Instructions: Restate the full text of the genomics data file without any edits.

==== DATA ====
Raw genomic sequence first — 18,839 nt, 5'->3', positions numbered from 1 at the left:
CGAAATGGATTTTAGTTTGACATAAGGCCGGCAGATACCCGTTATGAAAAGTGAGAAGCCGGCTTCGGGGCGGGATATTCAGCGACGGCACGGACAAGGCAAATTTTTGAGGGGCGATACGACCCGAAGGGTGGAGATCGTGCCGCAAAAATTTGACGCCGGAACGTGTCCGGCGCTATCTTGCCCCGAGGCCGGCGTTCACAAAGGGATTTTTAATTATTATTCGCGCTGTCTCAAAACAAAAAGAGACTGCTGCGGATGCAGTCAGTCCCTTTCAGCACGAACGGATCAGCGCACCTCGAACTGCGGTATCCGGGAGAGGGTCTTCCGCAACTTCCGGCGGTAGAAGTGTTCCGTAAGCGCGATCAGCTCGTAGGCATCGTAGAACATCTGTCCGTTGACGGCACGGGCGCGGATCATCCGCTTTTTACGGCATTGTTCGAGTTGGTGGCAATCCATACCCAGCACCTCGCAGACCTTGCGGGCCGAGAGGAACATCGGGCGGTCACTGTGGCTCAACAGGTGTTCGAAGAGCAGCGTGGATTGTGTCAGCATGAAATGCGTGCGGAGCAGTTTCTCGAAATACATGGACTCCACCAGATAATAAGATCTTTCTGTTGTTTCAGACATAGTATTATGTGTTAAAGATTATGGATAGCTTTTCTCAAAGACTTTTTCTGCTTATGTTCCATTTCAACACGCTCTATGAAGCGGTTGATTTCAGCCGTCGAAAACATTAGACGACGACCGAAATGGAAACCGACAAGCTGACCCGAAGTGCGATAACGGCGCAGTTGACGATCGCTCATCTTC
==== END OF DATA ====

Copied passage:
Raw genomic sequence first — 18,839 nt, 5'->3', positions numbered from 1 at the left:
CGAAATGGATTTTAGTTTGACATAAGGCCGGCAGATACCCGTTATGAAAAGTGAGAAGCCGGCTTCGGGGCGGGATATTCAGCGACGGCACGGACAAGGCAAATTTTTGAGGGGCGATACGACCCGAAGGGTGGAGATCGTGCCGCAAAAATTTGACGCCGGAACGTGTCCGGCGCTATCTTGCCCCGAGGCCGGCGTTCACAAAGGGATTTTTAATTATTATTCGCGCTGTCTCAAAACAAAAAGAGACTGCTGCGGATGCAGTCAGTCCCTTTCAGCACGAACGGATCAGCGCACCTCGAACTGCGGTATCCGGGAGAGGGTCTTCCGCAACTTCCGGCGGTAGAAGTGTTCCGTAAGCGCGATCAGCTCGTAGGCATCGTAGAACATCTGTCCGTTGACGGCACGGGCGCGGATCATCCGCTTTTTACGGCATTGTTCGAGTTGGTGGCAATCCATACCCAGCACCTCGCAGACCTTGCGGGCCGAGAGGAACATCGGGCGGTCACTGTGGCTCAACAGGTGTTCGAAGAGCAGCGTGGATTGTGTCAGCATGAAATGCGTGCGGAGCAGTTTCTCGAAATACATGGACTCCACCAGATAATAAGATCTTTCTGTTGTTTCAGACATAGTATTATGTGTTAAAGATTATGGATAGCTTTTCTCAAAGACTTTTTCTGCTTATGTTCCATTTCAACACGCTCTATGAAGCGGTTGATTTCAGCCGTCGAAAACATTAGACGACGACCGAAATGGAAACCGACAAGCTGACCCGAAGTGCGATAACGGCGCAGTTGACGATCGCTCATCTTC